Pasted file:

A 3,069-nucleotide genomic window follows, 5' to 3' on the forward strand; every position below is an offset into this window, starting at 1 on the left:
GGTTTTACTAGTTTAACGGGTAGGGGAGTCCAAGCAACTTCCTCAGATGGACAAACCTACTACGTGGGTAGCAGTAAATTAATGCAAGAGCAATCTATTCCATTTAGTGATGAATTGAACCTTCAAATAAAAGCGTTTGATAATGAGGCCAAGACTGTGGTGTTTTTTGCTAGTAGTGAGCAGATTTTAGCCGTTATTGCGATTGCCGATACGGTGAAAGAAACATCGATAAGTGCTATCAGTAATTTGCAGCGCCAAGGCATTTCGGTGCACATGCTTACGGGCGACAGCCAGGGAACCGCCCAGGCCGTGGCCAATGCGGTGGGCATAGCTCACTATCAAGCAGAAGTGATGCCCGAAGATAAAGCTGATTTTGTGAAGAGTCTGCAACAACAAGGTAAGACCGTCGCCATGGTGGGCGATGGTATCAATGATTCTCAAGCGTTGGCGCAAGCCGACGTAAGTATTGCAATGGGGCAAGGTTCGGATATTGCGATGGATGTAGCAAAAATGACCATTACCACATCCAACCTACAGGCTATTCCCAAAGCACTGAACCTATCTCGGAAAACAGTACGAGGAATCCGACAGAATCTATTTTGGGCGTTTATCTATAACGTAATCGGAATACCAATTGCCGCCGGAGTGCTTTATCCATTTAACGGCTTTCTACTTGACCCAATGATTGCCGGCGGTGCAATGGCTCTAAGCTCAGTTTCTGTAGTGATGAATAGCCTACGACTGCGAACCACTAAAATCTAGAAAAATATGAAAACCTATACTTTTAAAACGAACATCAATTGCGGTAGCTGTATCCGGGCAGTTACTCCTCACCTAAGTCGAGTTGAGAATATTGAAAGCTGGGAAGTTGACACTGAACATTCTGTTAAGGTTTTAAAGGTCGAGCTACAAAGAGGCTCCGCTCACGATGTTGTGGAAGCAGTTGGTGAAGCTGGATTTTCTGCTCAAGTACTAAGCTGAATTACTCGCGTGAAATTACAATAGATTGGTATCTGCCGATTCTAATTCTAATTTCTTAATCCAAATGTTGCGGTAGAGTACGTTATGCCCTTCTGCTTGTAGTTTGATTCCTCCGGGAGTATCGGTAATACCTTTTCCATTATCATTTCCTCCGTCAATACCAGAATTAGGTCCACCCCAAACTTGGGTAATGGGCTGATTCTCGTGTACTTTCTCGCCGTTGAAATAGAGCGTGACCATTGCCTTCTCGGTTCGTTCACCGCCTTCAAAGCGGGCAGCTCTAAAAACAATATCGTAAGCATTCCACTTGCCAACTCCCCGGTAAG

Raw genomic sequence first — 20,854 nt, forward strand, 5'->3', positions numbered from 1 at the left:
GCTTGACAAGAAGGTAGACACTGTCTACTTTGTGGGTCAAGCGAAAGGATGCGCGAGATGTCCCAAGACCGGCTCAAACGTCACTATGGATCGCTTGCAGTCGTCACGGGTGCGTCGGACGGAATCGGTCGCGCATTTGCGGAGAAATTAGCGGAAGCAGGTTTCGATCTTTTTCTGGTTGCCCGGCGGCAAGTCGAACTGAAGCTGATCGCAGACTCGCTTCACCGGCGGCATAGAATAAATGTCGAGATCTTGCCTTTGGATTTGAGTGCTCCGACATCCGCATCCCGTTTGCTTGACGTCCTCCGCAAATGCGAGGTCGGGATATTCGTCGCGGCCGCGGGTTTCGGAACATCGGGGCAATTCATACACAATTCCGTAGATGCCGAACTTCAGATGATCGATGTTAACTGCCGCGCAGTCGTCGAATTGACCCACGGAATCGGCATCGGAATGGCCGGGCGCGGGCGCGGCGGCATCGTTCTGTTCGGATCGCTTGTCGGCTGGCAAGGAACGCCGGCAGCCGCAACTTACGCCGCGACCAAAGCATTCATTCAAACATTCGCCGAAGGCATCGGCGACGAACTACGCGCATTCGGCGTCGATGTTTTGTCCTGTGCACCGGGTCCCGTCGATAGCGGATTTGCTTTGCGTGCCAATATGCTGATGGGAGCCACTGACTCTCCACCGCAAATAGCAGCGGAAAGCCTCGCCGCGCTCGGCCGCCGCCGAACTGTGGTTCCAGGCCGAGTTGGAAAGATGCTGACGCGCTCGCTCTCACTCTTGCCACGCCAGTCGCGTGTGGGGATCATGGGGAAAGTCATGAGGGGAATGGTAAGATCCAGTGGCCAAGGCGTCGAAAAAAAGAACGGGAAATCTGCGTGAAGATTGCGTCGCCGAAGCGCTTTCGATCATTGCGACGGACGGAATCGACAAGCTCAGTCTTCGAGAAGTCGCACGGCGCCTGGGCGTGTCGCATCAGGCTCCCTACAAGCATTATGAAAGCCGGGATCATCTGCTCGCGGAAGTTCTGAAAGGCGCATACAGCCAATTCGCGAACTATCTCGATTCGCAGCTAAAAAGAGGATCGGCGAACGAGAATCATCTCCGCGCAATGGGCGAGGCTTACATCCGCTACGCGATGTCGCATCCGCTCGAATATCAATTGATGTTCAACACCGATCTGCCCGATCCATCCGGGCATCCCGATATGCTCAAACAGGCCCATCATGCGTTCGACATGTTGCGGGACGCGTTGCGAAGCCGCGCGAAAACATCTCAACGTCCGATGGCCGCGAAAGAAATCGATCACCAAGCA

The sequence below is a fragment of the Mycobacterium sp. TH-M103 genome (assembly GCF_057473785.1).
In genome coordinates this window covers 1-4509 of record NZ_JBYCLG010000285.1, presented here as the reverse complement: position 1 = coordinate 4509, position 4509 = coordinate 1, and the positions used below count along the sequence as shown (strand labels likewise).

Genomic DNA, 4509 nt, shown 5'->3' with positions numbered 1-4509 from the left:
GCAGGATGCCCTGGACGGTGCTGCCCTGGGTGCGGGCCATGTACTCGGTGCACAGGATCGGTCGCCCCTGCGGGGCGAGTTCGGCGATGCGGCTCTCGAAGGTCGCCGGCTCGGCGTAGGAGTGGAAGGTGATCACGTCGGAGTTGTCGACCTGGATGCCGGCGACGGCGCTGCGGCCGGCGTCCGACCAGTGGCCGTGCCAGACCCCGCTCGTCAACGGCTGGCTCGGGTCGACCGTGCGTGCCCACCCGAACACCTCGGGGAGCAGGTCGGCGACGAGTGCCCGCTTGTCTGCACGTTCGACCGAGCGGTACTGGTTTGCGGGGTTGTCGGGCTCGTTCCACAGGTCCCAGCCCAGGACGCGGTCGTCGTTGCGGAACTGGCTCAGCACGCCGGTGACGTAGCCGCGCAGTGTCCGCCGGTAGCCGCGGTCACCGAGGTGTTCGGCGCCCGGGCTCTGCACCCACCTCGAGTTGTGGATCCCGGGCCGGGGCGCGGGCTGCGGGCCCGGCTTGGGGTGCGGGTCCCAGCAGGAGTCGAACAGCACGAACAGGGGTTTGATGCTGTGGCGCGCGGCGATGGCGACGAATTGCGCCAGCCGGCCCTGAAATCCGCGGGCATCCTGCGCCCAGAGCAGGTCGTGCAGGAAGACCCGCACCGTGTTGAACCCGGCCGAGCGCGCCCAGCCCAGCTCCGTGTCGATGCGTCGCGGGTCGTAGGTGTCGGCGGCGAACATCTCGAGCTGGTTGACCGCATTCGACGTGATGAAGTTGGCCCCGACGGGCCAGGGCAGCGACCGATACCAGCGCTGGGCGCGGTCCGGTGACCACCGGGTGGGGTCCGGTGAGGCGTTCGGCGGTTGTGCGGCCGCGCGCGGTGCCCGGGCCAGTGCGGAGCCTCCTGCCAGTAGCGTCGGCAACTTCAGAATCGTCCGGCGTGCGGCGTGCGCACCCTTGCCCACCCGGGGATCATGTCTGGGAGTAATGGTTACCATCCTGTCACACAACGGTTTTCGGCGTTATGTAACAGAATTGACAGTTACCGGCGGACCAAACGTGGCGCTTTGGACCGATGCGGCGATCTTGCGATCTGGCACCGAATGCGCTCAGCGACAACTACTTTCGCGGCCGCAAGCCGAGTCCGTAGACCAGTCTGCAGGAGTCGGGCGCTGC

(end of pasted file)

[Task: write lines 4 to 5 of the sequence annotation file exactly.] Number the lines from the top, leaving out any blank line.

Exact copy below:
GCTTGACAAGAAGGTAGACACTGTCTACTTTGTGGGTCAAGCGAAAGGATGCGCGAGATGTCCCAAGACCGGCTCAAACGTCACTATGGATCGCTTGCAGTCGTCACGGGTGCGTCGGACGGAATCGGTCGCGCATTTGCGGAGAAATTAGCGGAAGCAGGTTTCGATCTTTTTCTGGTTGCCCGGCGGCAAGTCGAACTGAAGCTGATCGCAGACTCGCTTCACCGGCGGCATAGAATAAATGTCGAGATCTTGCCTTTGGATTTGAGTGCTCCGACATCCGCATCCCGTTTGCTTGACGTCCTCCGCAAATGCGAGGTCGGGATATTCGTCGCGGCCGCGGGTTTCGGAACATCGGGGCAATTCATACACAATTCCGTAGATGCCGAACTTCAGATGATCGATGTTAACTGCCGCGCAGTCGTCGAATTGACCCACGGAATCGGCATCGGAATGGCCGGGCGCGGGCGCGGCGGCATCGTTCTGTTCGGATCGCTTGTCGGCTGGCAAGGAACGCCGGCAGCCGCAACTTACGCCGCGACCAAAGCATTCATTCAAACATTCGCCGAAGGCATCGGCGACGAACTACGCGCATTCGGCGTCGATGTTTTGTCCTGTGCACCGGGTCCCGTCGATAGCGGATTTGCTTTGCGTGCCAATATGCTGATGGGAGCCACTGACTCTCCACCGCAAATAGCAGCGGAAAGCCTCGCCGCGCTCGGCCGCCGCCGAACTGTGGTTCCAGGCCGAGTTGGAAAGATGCTGACGCGCTCGCTCTCACTCTTGCCACGCCAGTCGCGTGTGGGGATCATGGGGAAAGTCATGAGGGGAATGGTAAGATCCAGTGGCCAAGGCGTCGAAAAAAAGAACGGGAAATCTGCGTGAAGATTGCGTCGCCGAAGCGCTTTCGATCATTGCGACGGACGGAATCGACAAGCTCAGTCTTCGAGAAGTCGCACGGCGCCTGGGCGTGTCGCATCAGGCTCCCTACAAGCATTATGAAAGCCGGGATCATCTGCTCGCGGAAGTTCTGAAAGGCGCATACAGCCAATTCGCGAACTATCTCGATTCGCAGCTAAAAAGAGGATCGGCGAACGAGAATCATCTCCGCGCAATGGGCGAGGCTTACATCCGCTACGCGATGTCGCATCCGCTCGAATATCAATTGATGTTCAACACCGATCTGCCCGATCCATCCGGGCATCCCGATATGCTCAAACAGGCCCATCATGCGTTCGACATGTTGCGGGACGCGTTGCGAAGCCGCGCGAAAACATCTCAACGTCCGATGGCCGCGAAAGAAATCGATCACCAAGCA

The sequence below is a fragment of the Mycobacterium sp. TH-M103 genome (assembly GCF_057473785.1).